LESSON LEARNED: It takes time to achieve buy-in, and students’ excitement about the space can be your best advertisement. We also found that reaching out to faculty with proactive ideas about active learning sessions, rather than asking “what would you like me to cover?” enabled us to implement more of the types of hand-on instruction we’d intended for the space.

Because we found ourselves still offering many traditional one-shots, we worked with our Center for Teaching and Learning to create an “Active Learning Technologies Reading Group” for faculty and librarians, designed to highlight the possibilities of the new space.

Assessment

A few weeks before we launched the space, we reached out to others with similar spaces to ask how they assessed the classrooms after they launched. The biggest piece of feedback we received was not to wait until the end of the semester, but to start our assessments on day 1, and to collect data continuously.

LESSON LEARNED: Create simple, easy-to-complete assessments for students, faculty, and librarians, to recruit feedback on both the space and the available technology. This feedback was vital during our first semester, but after a year of using the space, the existing survey will be revised to accurately reflect our questions about its ongoing use.

“The DisCo has exceeded my expectations.  As a class we can interact in multiple technology enabled ways…. [The] flexibility adds value to the classroom experience.”

– Brian Glibkowski, Assistant Professor of Management & Business Administration

However, we wanted more than just anecdotal feedback, and we wanted both faculty and student perspectives. A few weeks before we launched the space, we reached out to others who had created similar spaces, to ask how they assessed the classrooms after they launched. The biggest piece of feedback we received was not to wait until the end of the semester, but to start your assessment on day 1, and do it continuously. We were about two weeks from launch, so this was a little daunting, but we then thought about what we could do from day 1, and came up with a simple student survey; we designed it in qualtrics, and then gave it a tiny URL so that it would be easy for students to get to on the tablets.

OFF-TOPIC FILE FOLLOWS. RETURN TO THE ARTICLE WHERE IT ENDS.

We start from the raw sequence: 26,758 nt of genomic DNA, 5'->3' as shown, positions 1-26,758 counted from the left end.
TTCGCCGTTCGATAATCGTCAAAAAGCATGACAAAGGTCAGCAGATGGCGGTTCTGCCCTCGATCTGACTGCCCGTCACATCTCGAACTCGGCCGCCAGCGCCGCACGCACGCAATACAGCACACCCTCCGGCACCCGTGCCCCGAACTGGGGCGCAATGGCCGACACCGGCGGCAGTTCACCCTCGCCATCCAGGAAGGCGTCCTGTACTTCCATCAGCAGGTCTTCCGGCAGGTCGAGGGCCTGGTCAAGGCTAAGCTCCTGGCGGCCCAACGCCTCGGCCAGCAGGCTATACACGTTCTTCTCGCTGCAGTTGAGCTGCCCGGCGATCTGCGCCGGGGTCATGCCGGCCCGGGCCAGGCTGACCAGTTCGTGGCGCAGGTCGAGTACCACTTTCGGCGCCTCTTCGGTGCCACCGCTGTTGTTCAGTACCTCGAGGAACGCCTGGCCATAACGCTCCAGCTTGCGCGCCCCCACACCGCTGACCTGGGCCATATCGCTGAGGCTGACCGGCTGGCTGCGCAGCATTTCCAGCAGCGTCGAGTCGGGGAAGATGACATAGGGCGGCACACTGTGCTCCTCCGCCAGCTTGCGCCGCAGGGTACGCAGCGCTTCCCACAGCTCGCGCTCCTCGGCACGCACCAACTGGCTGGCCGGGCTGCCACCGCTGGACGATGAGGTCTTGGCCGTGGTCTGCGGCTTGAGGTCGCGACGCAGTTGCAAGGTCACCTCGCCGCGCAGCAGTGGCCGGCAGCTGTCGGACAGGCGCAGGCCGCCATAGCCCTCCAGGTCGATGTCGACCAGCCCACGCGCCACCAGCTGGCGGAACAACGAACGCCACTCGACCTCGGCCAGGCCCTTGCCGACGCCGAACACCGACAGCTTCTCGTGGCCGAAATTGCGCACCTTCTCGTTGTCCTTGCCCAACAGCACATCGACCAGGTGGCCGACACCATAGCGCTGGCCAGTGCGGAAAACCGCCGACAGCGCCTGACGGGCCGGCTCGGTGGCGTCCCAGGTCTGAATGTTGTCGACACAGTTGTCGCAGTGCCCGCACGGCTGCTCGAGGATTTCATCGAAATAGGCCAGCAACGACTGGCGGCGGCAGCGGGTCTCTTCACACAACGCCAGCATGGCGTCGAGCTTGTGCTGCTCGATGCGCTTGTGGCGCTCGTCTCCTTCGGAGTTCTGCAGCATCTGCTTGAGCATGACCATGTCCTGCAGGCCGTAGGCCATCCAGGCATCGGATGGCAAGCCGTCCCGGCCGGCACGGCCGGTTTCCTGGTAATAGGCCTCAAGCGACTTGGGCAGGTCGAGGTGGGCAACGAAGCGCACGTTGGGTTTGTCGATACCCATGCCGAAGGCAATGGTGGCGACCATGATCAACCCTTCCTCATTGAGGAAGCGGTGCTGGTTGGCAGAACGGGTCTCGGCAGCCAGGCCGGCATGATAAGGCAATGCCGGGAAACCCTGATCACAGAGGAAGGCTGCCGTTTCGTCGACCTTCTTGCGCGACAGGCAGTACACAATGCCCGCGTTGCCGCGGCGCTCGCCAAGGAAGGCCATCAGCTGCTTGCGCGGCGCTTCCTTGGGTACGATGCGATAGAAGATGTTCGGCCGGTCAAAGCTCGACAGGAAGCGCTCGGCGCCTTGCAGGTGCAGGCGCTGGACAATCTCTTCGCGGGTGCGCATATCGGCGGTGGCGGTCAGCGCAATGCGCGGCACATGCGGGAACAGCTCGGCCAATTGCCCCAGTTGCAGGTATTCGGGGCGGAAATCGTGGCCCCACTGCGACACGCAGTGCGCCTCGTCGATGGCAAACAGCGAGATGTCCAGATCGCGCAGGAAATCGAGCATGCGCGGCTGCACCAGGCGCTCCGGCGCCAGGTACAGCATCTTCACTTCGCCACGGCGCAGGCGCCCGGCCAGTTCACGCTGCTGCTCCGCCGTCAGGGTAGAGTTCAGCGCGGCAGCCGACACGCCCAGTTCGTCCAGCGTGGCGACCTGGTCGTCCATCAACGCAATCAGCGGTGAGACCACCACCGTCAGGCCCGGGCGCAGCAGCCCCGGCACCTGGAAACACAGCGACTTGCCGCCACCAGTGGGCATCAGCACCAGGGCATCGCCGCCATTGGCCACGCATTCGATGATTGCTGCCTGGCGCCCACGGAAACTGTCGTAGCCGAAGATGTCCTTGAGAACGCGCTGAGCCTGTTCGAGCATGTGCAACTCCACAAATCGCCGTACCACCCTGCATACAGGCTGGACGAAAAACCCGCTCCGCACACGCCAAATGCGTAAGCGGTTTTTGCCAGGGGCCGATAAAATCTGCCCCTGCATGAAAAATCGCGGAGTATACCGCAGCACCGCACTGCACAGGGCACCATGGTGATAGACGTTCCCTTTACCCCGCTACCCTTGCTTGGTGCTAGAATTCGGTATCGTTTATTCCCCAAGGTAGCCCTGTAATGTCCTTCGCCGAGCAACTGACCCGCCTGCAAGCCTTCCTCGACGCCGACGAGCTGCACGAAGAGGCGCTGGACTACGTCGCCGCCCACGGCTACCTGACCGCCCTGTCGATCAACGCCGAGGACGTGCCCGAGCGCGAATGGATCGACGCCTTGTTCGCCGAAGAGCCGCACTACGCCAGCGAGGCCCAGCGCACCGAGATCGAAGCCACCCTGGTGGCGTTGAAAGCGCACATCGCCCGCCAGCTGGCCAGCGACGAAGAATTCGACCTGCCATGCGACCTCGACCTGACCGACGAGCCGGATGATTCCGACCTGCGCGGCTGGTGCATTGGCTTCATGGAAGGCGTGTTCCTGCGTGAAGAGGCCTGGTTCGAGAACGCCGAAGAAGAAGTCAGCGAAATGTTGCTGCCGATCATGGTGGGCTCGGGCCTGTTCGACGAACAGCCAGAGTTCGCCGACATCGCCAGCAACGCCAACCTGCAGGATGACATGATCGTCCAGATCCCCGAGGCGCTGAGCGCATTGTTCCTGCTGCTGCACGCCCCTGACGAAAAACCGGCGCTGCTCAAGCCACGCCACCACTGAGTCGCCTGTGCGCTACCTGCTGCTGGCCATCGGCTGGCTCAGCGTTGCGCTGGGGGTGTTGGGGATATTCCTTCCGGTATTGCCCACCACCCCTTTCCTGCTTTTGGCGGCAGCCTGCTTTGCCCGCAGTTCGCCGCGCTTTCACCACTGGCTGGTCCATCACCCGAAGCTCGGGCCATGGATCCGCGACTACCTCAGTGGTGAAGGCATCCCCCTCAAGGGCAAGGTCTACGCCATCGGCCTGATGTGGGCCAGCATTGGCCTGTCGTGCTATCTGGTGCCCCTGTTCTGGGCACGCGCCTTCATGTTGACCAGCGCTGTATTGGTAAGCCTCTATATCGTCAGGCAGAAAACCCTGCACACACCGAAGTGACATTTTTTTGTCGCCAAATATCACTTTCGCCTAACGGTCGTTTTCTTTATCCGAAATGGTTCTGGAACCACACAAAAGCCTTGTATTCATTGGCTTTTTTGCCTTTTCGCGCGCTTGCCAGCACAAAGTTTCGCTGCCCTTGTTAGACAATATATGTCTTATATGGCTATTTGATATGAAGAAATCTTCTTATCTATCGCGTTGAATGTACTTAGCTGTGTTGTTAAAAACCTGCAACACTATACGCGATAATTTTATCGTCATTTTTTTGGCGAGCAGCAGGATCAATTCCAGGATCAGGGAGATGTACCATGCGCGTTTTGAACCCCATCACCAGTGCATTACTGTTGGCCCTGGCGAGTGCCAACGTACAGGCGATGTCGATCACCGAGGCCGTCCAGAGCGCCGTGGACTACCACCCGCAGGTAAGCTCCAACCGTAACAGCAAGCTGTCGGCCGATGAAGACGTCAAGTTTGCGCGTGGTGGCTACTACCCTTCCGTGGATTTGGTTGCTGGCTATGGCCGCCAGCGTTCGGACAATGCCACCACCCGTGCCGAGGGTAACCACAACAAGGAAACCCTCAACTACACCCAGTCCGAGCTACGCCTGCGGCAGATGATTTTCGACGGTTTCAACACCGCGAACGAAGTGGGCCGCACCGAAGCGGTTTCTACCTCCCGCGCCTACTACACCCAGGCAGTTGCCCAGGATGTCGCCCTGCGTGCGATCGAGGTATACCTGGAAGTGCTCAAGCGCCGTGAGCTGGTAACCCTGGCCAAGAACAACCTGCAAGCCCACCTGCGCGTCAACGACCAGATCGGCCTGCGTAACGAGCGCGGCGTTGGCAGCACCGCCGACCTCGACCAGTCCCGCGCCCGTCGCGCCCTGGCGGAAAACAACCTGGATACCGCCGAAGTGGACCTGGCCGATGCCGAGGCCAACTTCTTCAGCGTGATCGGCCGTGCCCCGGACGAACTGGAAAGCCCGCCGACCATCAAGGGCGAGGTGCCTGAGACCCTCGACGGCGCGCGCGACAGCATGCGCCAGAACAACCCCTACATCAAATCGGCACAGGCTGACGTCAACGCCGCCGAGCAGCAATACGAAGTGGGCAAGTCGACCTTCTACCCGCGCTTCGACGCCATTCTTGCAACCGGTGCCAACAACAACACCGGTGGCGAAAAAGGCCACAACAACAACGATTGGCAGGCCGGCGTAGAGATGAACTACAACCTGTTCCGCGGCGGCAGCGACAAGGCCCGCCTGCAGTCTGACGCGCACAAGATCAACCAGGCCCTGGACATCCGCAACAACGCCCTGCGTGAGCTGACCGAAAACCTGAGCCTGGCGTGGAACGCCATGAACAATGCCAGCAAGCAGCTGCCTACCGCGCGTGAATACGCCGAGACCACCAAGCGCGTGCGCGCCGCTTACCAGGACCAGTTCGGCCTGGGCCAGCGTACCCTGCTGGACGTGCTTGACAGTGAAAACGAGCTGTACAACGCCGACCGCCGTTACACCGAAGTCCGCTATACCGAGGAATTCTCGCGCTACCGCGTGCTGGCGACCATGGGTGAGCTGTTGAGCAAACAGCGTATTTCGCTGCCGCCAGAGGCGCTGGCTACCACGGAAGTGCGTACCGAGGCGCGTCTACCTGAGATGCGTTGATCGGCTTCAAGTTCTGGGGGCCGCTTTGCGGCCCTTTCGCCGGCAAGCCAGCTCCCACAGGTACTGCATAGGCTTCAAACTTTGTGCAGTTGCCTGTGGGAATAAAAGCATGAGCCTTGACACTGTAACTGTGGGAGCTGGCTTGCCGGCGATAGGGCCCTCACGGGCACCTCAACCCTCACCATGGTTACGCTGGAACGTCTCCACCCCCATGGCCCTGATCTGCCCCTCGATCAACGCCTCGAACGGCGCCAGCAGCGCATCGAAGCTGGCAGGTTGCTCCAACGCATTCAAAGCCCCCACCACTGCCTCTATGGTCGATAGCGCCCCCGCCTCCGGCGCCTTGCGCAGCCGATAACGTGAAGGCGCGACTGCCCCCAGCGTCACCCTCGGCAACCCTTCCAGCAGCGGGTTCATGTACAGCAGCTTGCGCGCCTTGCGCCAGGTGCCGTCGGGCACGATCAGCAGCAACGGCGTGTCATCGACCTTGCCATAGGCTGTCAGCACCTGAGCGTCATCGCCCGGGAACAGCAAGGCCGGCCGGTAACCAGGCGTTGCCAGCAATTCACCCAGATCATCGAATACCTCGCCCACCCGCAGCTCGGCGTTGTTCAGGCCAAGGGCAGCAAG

Students were first asked whether they’d had a class in the space prior to its renovation. This enables us to sort responses into two groups, based on prior experience. All remaining questions in the brief survey are the same for both groups.

Overall, how would you rate your experience in the new Library Classroom?*

Answer Response %
Very Poor 0 0%
Poor 4 1%
Fair 30 6%
Good 201 42%
Very Good 239 50%
Total 474 100%

*responses as of March 30, 2015

“The furniture and technology made the room seem livelier than regular wooden tables would have. If I had a group project to work on, I would make sure to come here.”

“The tablets allowed us to follow the lecture easier because we better remembered the steps by doing it ourselves.”

There were distractions: “A lot going on in this room.  No center place to draw attention.”

Some backhanded compliments: “It wasn’t nearly as boring.”

Advice for others:

When creating your design committee, aim for a broad cross-section of potential users. Get more faculty involved than you think you need.

Test as much tech as possible.  View existing spaces and ask for the pros/cons of their tech. Push the envelope on tech so that you have the opportunity to really rethink pedagogy.

Realize that it’s going to take time to achieve buy-in, even after the room goes live.

Students can be your best supporters and advocates.

Have a robust assessment plan in place when the space launches.

Seek grant funding.

We ended up with enough funding to create a second space: The Info Cafe.  

The InfoCafe is for small group meetings and collaboration. Librarians use this space to provide one-on-one and small group instruction and research assistance, as well as to meet with faculty. When not in use for teaching, the InfoCafe is available for student use.